The Izoard was one of the more forested and less spectacular ascents I’ve done. At least, that was the case until I climbed above the treeline. Then it was a stunner. However, marking progress was a challenge. The signs counted up and the math didn’t seem likely to add up to what I thought the actual length of the climb was. While it’s helpful to go from 15km to 16km, the climb was (according to Michelin) 21.5km long and when I saw 25km I knew that not everyone was working from the same set of figures. Climbs get longer when you can’t count them down.
Think back on the narrowest road you’ve ever descended. Now, think back on the twistiest road you’ve ever descended. Add them together. What’s that spell? Casse Déserte. The Casse Déserte is the section of the Izoard that looks a bit like a moonscape and is the highest portion of the road on the south face. Boxers aspire to be this brutal.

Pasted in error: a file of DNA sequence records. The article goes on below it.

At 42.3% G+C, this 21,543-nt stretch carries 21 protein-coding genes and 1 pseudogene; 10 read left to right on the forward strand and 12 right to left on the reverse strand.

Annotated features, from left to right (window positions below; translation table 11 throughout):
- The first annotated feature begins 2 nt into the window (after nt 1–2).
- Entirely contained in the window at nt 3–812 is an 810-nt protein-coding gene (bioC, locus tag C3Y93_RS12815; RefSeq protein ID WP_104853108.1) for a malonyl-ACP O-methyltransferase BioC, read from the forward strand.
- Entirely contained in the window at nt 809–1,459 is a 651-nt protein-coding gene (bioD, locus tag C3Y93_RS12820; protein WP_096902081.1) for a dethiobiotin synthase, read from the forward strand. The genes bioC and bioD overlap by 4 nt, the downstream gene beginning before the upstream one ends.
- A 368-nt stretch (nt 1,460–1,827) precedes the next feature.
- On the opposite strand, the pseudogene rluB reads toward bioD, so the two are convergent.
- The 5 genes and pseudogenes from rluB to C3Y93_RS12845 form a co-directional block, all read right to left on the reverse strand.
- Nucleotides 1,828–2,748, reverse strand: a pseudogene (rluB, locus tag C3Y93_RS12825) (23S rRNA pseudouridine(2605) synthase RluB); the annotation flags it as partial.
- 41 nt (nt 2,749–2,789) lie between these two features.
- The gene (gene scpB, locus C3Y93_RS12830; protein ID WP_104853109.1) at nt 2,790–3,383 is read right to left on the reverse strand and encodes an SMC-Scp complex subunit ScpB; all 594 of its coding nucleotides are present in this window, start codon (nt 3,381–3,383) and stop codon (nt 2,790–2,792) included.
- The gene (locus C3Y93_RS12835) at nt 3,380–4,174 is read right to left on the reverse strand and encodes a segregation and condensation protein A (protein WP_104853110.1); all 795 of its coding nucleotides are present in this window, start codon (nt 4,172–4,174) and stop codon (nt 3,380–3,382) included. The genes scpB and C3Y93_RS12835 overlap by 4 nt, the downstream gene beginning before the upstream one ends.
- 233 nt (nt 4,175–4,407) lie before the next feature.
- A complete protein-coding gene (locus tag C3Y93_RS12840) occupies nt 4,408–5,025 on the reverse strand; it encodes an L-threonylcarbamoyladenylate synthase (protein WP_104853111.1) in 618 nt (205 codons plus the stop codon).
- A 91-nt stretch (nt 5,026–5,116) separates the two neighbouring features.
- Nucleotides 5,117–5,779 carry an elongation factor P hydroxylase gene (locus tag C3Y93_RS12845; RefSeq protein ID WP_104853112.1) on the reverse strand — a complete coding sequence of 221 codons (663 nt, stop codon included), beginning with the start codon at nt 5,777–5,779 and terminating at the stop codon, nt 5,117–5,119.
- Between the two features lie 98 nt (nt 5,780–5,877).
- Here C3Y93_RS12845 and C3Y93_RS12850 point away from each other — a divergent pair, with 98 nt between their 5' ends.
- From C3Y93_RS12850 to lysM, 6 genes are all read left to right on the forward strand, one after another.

It’s, uh, shy on vegetation. Fausto Coppi used this section to help seal his reputation as the greatest climber of his generation. It is in this several kilometer stretch that the memorial to Coppi and Louison Bobet was erected. The monuments were mounted to a rock outcropping perched of above a mortal expanse. Riders climbing the south face enter this section following a very brief downhill and in July it bakes them like the day’s pain.
If I had the fitness, I’d do repeats of the Casse Déserte. It looks like a spectacularly demoralizing ascent and as drops go, roller coasters wish they offered such thrills.
Without needles of cold wrecking my fingers, I relished the drop down the rest of the Izoard. I had a bigger gear, a 50×11, but still couldn’t get it to bite too often. And while I thought that meant I must be close to 50 mph, the road surface and visibility gave me confidence that I was, if not outright safe, then at least under adequate control, kinda like when you have a firm grip on a cobra just behind its head.
The climb up to St. Veyran bore one striking similarity to the climb up the Col du Telegraphe. The higher I climbed, the better I felt. My fastest pace came in the last two kilometers before entering town.
I have no idea what’s going on.